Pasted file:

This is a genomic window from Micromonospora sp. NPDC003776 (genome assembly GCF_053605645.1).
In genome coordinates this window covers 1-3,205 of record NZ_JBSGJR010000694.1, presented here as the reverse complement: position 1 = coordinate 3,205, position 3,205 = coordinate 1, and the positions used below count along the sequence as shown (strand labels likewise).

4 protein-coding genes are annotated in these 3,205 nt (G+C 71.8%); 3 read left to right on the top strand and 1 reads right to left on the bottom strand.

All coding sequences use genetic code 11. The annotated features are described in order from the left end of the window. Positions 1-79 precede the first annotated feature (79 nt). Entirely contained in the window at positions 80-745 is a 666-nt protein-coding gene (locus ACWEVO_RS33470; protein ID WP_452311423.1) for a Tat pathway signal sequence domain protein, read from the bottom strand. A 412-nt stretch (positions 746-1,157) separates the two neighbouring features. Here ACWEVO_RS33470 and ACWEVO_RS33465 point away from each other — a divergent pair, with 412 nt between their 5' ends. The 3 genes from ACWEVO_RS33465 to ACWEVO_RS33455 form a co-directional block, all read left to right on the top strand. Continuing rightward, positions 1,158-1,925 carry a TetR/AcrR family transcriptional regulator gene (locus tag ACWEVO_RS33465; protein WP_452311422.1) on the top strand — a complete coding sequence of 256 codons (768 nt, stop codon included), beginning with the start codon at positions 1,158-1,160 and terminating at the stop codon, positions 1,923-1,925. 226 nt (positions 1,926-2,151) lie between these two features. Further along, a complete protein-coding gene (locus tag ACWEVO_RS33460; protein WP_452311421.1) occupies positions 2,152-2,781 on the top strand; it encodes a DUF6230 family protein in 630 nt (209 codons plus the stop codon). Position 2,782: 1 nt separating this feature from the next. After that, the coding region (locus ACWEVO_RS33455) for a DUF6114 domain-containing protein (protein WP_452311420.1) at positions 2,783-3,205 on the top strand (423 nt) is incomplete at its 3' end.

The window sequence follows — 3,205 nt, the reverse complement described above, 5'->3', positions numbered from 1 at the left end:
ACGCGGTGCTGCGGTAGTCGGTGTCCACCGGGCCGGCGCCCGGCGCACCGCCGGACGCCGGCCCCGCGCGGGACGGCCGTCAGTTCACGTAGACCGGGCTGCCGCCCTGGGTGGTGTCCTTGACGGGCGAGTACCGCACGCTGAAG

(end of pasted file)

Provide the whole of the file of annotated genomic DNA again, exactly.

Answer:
This is a genomic window from Micromonospora sp. NPDC003776 (genome assembly GCF_053605645.1).
In genome coordinates this window covers 1-3,205 of record NZ_JBSGJR010000694.1, presented here as the reverse complement: position 1 = coordinate 3,205, position 3,205 = coordinate 1, and the positions used below count along the sequence as shown (strand labels likewise).

4 protein-coding genes are annotated in these 3,205 nt (G+C 71.8%); 3 read left to right on the top strand and 1 reads right to left on the bottom strand.

All coding sequences use genetic code 11. The annotated features are described in order from the left end of the window. Positions 1-79 precede the first annotated feature (79 nt). Entirely contained in the window at positions 80-745 is a 666-nt protein-coding gene (locus ACWEVO_RS33470; protein ID WP_452311423.1) for a Tat pathway signal sequence domain protein, read from the bottom strand. A 412-nt stretch (positions 746-1,157) separates the two neighbouring features. Here ACWEVO_RS33470 and ACWEVO_RS33465 point away from each other — a divergent pair, with 412 nt between their 5' ends. The 3 genes from ACWEVO_RS33465 to ACWEVO_RS33455 form a co-directional block, all read left to right on the top strand. Continuing rightward, positions 1,158-1,925 carry a TetR/AcrR family transcriptional regulator gene (locus tag ACWEVO_RS33465; protein WP_452311422.1) on the top strand — a complete coding sequence of 256 codons (768 nt, stop codon included), beginning with the start codon at positions 1,158-1,160 and terminating at the stop codon, positions 1,923-1,925. 226 nt (positions 1,926-2,151) lie between these two features. Further along, a complete protein-coding gene (locus tag ACWEVO_RS33460; protein WP_452311421.1) occupies positions 2,152-2,781 on the top strand; it encodes a DUF6230 family protein in 630 nt (209 codons plus the stop codon). Position 2,782: 1 nt separating this feature from the next. After that, the coding region (locus ACWEVO_RS33455) for a DUF6114 domain-containing protein (protein WP_452311420.1) at positions 2,783-3,205 on the top strand (423 nt) is incomplete at its 3' end.

The window sequence follows — 3,205 nt, the reverse complement described above, 5'->3', positions numbered from 1 at the left end:
ACGCGGTGCTGCGGTAGTCGGTGTCCACCGGGCCGGCGCCCGGCGCACCGCCGGACGCCGGCCCCGCGCGGGACGGCCGTCAGTTCACGTAGACCGGGCTGCCGCCCTGGGTGGTGTCCTTGACGGGCGAGTACCGCACGCTGAAG